Ron Suskind: Yeah, it’s very quick, Thom, and from a key Washington handler says, Obama creates a space, this is what he said at the beginning of his presidency. He creates a space where solutions can happen by his presence, by his openness, by the whole Obama aura. That’s what he does at the start. He’s done that some ways in the world. The problem is, is Obama has not figured out a way to own that space he’s created. Other people have jumped in, all sorts of complications and devils in the mix. And Obama still struggles with owning the space, the space that he has created, both domestically and internationally and he needs to own that space now when it comes to building these democracies. He needs to engage. He can’t just let events unfold as he’s done in most domestic policies and say I’ll get to it later, once it sort of coalesces. That doesn’t work in foreign affairs. I think that’s the real question.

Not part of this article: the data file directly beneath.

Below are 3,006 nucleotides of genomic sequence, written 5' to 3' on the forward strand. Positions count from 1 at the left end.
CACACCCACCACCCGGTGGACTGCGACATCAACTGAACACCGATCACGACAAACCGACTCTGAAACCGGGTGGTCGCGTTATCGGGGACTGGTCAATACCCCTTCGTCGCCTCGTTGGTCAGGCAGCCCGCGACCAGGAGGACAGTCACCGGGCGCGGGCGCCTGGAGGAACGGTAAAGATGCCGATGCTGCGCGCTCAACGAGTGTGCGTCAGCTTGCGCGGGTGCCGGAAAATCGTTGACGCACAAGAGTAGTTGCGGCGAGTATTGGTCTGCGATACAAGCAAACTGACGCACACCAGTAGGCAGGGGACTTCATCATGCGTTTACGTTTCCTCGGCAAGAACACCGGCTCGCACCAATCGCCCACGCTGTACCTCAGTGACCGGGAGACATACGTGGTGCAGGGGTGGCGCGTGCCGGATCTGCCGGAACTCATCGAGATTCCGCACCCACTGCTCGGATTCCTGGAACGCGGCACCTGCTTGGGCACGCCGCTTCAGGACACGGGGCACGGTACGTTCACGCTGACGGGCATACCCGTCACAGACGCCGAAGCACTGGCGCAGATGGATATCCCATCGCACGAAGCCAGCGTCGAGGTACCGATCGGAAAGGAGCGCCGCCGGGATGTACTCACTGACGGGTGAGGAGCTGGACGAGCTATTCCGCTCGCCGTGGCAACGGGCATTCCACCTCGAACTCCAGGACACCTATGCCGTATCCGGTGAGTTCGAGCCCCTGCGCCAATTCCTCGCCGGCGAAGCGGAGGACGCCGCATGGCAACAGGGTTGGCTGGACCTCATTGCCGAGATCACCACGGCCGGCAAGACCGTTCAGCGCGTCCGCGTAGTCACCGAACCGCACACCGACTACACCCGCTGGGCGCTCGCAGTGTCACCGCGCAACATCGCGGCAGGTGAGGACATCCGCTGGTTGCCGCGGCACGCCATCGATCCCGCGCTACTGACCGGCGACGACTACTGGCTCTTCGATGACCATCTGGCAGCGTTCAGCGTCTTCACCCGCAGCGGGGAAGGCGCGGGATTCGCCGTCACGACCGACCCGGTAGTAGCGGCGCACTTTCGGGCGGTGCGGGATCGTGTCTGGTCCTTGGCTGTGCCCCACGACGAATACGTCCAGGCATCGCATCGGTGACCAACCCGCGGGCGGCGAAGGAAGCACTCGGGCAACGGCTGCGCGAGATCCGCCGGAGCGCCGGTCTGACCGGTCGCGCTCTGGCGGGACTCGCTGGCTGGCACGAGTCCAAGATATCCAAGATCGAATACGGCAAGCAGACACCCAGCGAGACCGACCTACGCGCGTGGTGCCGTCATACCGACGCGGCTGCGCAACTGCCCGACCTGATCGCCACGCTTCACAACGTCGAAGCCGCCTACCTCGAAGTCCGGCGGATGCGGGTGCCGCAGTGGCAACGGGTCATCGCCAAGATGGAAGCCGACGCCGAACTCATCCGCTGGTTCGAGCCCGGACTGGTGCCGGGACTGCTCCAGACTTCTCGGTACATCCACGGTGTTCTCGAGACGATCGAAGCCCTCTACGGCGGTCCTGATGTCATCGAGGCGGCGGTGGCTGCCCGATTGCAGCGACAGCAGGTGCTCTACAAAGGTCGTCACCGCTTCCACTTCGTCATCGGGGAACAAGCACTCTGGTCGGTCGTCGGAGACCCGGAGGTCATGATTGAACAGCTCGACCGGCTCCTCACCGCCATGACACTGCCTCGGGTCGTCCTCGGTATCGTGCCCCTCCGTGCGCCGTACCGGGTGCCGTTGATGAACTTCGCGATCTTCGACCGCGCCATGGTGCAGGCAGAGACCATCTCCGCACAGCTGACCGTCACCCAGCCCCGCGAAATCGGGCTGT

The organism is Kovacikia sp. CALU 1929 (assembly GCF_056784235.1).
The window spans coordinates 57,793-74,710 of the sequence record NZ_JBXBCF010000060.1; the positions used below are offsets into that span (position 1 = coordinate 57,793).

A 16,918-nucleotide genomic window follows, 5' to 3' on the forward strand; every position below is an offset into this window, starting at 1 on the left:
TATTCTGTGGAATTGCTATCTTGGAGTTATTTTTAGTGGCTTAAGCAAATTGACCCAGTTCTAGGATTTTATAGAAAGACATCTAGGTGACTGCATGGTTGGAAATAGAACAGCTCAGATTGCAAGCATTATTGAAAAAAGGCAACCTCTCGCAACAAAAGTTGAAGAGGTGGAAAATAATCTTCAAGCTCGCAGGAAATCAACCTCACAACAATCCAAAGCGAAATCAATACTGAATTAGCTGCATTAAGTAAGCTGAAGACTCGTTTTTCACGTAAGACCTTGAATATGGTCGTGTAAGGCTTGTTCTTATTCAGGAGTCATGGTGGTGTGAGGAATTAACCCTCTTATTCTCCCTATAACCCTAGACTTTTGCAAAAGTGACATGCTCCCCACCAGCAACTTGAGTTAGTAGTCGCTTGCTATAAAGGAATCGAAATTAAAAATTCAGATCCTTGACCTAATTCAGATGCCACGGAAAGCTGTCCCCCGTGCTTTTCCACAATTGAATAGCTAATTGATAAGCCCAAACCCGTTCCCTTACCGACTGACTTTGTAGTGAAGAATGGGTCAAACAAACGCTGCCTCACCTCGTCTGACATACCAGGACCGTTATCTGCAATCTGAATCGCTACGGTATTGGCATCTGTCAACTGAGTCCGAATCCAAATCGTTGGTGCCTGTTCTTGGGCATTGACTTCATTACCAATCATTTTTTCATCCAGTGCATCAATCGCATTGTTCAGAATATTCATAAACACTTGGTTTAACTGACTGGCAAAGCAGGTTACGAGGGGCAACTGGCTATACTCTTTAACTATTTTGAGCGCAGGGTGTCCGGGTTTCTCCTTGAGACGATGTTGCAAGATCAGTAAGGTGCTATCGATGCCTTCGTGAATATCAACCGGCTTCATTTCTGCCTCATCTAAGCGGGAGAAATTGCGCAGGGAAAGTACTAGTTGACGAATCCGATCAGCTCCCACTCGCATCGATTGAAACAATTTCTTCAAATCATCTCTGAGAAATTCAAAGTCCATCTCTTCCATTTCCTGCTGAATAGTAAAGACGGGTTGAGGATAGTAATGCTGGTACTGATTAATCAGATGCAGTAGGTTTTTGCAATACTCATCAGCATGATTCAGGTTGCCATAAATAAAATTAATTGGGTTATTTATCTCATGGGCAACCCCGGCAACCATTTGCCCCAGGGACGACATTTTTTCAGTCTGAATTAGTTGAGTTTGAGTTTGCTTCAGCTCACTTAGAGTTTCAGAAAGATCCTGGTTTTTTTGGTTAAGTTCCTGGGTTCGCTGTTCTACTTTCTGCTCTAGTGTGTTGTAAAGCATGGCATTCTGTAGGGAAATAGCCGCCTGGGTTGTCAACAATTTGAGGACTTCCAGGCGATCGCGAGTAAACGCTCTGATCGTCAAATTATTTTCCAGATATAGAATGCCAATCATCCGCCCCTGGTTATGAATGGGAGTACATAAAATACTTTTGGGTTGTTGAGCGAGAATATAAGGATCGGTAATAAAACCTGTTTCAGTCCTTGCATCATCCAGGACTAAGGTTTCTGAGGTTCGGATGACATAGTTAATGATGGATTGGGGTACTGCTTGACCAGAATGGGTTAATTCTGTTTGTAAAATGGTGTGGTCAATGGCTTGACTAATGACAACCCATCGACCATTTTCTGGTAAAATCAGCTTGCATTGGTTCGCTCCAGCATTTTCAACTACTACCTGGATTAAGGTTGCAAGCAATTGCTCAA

Thom Hartmann: Do you see him moving in that direction? Of owning that space?

Ron Suskind: I don’t know. I don’t see much evidence of it on some of the foreign terrain. Domestically, obviously the book is about Obama defaulting on many of these issues of leadership, and frankly is being bought by both the left and the right. Because it’s the first real glimpse we’re going to get, and maybe we’ll get before the election, as to what’s really gone on in terms of this country and how it’s been led. You know, obviously I did do an awful lot to dig up these disclosures, they’re all taped interviews.

Thom Hartmann: You did and…

Ron Suskind: You will meet these characters as though you have never met some of them before.

Thom Hartmann: It’s brilliant. It’s a brilliant book. “Confidence Men: Wall Street, Washington and the Education of a President." Ron Suskind. Thank you Ron.

Ron Suskind: My pleasure, Thom.

Transcribed by Suzanne Roberts, Portland Psychology Clinic.